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3 Jun


I am part of a misunderstood generation; I have seen my parents and grandparents worrying frankly of what will happen to the workforce when my generation represent the majority of the payroll. We spoke of young people as cowards, indecisive, immature, without determination, without attachment and without respect for authority.

I’m from Generation Y.

Def. Generation Y : Generation Y includes those born between early 1980 and mid 1990. Other equivalent terms exist, including Millennials or diminutives as GenY and Yers.

Yet, what I see around me is very different.   I see young people who are passionate about what they do.  I see incredible strength of character, a great ambition and a desire to get involved that is equal to or surpasses all the other generations.

Not convinced?  Let me share with you an example.   Last week I went to Longueuil to meet with Frederik Laberge, 23, of Groupe Laberge and his team.   I chatted with his father, Pierre, earlier that week and he told me jokingly, “You’ll see with Fred for the interview.  Anyway, he’s the boss now.” I smiled. In fact, it is quite true. I spent the day with Fred, watching him answer the phone every 5 minutes, manage forty employees with great respect and troubleshoot a dozen clients.  So I can reassure you as to the future of the towing industry, it is in good hands.

A little history…

Laberge Group was founded in 1963 by Laurent Laberge, the grandfather of Frederik.   At this time, Laurent was operating a gas station with a mechanic shop and a towing division.

In 1980, Pierre Laberge joined the family business to take care of the towing division.  One of two son of Pierre, Frederik, developed an early interest in the company and the industry in general.  He joined the company in 2010, becoming the third generation at the family business.

Today, Groupe Laberge is strong with 50 years of experience in the towing industry and enjoys a solid reputation in their area.

The Laberge Family

When you enter Groupe Laberge, you immediately feel the family atmosphere. But it’s not just the atmosphere, you can see it in the relationships between people, in the way they speak to each other, in the general attitude. Why is it so striking? Because Groupe Laberge is more than a family business, it is a family. I watched Pierre and Fred talk to their employees, and it was as if they had known each other forever.

“We’re a big family here; for me the guys are all my uncles or my little brothers. For Pierre, they are all his children. ”

And it is not only in the attitude, Laberge joined the action to the word and makes themselves very present for their employees, willing to listen, willing to help.

F: “We try to take the guys once a month, come together for a dinner and brief on how it is going, see if there are problems, doubts, suggestions …”

For me, that’s a family, knowing that you always have someone to count on, someone who pays attention to you, to who your well-being is important. And from what I understand, Pierre and Fred excels in their householder role.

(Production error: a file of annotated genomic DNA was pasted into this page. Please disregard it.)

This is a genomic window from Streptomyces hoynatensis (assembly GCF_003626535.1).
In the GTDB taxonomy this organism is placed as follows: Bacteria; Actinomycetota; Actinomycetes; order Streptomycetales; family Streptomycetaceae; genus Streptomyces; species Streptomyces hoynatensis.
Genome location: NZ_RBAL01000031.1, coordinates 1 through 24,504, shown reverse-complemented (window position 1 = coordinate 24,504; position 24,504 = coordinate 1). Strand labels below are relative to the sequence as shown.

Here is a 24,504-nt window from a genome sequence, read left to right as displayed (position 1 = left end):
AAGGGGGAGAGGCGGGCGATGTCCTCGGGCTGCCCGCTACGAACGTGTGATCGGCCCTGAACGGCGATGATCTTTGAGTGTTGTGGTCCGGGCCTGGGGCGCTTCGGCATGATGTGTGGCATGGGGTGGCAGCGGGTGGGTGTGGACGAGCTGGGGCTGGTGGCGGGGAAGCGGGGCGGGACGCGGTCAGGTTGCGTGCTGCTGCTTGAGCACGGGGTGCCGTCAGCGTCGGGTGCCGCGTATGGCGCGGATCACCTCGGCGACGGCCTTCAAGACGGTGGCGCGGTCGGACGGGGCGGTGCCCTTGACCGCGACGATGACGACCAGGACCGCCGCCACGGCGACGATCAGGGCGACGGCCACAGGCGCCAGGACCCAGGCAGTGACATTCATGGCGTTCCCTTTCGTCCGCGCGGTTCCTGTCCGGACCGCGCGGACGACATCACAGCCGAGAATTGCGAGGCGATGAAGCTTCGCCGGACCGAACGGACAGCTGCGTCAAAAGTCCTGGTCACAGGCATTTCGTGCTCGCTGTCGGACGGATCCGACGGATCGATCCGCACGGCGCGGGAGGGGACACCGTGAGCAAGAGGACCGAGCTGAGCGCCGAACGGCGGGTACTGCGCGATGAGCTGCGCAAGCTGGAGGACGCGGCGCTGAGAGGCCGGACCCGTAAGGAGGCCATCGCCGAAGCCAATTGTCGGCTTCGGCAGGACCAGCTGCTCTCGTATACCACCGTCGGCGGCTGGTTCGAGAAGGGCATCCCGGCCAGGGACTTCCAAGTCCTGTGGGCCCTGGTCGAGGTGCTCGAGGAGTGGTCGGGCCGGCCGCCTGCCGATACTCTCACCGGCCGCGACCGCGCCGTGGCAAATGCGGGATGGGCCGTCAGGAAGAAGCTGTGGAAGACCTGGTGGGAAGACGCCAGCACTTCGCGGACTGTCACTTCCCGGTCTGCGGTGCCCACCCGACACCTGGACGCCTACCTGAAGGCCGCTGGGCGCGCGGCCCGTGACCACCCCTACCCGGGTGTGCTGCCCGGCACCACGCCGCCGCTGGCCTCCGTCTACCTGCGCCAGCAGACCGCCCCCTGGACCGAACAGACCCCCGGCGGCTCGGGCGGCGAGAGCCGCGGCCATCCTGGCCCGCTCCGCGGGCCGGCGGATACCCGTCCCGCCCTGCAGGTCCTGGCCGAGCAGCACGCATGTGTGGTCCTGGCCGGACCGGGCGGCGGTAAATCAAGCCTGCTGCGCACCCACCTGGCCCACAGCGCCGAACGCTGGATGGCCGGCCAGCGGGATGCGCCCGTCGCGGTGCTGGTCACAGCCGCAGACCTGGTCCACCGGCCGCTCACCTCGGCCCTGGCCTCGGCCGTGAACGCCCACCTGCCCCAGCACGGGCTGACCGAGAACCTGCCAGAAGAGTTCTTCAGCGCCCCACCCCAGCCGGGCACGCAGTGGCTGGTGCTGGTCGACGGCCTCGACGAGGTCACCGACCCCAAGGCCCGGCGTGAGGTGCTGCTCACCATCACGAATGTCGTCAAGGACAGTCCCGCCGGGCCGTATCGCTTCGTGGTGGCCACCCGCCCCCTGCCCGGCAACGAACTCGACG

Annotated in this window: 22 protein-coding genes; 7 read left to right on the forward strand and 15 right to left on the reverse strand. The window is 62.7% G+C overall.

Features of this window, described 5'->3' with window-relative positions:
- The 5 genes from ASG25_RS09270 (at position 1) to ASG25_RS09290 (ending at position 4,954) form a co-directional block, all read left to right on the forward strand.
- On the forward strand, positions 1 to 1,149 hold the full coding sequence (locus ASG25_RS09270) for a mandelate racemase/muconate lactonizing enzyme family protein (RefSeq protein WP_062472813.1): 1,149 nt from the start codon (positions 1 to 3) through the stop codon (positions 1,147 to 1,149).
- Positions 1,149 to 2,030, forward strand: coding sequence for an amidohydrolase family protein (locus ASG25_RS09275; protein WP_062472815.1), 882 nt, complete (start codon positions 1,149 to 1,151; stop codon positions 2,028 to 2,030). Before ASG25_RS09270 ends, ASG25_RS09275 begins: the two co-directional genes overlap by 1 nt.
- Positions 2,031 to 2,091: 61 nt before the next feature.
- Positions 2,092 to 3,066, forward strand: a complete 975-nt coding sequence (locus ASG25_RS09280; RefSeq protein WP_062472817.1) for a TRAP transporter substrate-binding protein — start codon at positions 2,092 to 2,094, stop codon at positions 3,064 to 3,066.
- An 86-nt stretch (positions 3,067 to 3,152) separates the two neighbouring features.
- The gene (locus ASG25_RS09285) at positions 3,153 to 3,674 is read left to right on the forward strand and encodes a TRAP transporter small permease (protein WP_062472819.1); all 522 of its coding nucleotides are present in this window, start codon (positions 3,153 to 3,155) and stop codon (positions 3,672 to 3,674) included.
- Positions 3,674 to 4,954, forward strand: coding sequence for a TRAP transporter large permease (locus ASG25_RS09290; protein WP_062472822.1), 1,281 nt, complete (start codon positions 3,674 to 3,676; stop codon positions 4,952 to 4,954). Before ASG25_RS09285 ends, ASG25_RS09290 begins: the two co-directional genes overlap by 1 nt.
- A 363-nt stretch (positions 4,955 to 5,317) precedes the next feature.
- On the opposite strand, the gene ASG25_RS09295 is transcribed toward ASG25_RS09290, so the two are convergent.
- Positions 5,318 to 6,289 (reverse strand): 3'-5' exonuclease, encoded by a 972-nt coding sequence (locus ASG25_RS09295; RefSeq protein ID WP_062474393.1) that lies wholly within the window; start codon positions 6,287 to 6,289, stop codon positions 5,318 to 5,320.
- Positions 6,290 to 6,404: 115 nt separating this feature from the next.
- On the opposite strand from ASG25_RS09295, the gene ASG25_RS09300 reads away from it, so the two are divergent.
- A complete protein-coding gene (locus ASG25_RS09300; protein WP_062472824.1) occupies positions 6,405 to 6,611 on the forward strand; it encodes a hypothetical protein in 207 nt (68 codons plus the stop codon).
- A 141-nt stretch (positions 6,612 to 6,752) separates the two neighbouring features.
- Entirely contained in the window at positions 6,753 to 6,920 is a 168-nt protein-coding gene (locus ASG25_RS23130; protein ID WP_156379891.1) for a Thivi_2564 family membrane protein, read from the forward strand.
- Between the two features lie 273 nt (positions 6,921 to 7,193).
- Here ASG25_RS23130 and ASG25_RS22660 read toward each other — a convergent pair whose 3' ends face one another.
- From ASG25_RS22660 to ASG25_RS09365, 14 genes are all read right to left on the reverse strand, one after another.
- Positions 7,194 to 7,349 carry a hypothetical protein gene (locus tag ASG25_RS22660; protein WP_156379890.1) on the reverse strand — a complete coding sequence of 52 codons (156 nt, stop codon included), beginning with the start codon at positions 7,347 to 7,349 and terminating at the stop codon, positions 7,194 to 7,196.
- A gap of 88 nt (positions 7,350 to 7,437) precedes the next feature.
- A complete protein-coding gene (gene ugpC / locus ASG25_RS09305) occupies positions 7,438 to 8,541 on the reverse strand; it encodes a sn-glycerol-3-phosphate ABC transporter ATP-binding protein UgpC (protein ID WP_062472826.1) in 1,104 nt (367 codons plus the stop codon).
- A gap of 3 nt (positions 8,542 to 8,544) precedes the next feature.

They also attach great important to the work / family balance:

“We try to be accommodating, to facilitate work / family balance, grant day off when they ask. For us it’s important that the guys have free time with their wives and children.”

Image and reputation

I do not know if you know the Laberge, but if so, you may have noticed that they do not quite match the image type the public has of a tower. Always well dressed, Pierre and Frederik have understood the importance of the first impression:

F: “The image we project is really important to us; it’s the first contact you have with the customer. You especially do not want to do a job and they say at the end that it was the first and last time he (they?) calls you because your driver was wearing the same clothes for three days, smells bad and had a disgusting truck. ”

He continues, “All our guys are dressed at their first day here; shirt, cap, winter follows … Not all companies do it, but for us it’s important.”

A promising succession

“I have made a lot of trips in Ontario with my father when I was little. At 13 I worked as a dispatch and I was doing cleaning in the yard on the weekends. As soon as I got my license, I started doing towing. ”

Frederik is now running the towing division of Groupe Laberge.

I asked him if he had trouble being taken seriously in the industry because of his young age:

“Here it’s not really a problem; most guys are accustomed to working with me. My approach is quite friendly with the staff too, it facilitates exchanges. With customers, at the beginning, it was more difficult; it is certain that they always want to do business with the president, the one who can make the decision. But over time, by getting to know me, they understood who I was and my age does not matter today. What’s important is the relation you have with the customer. “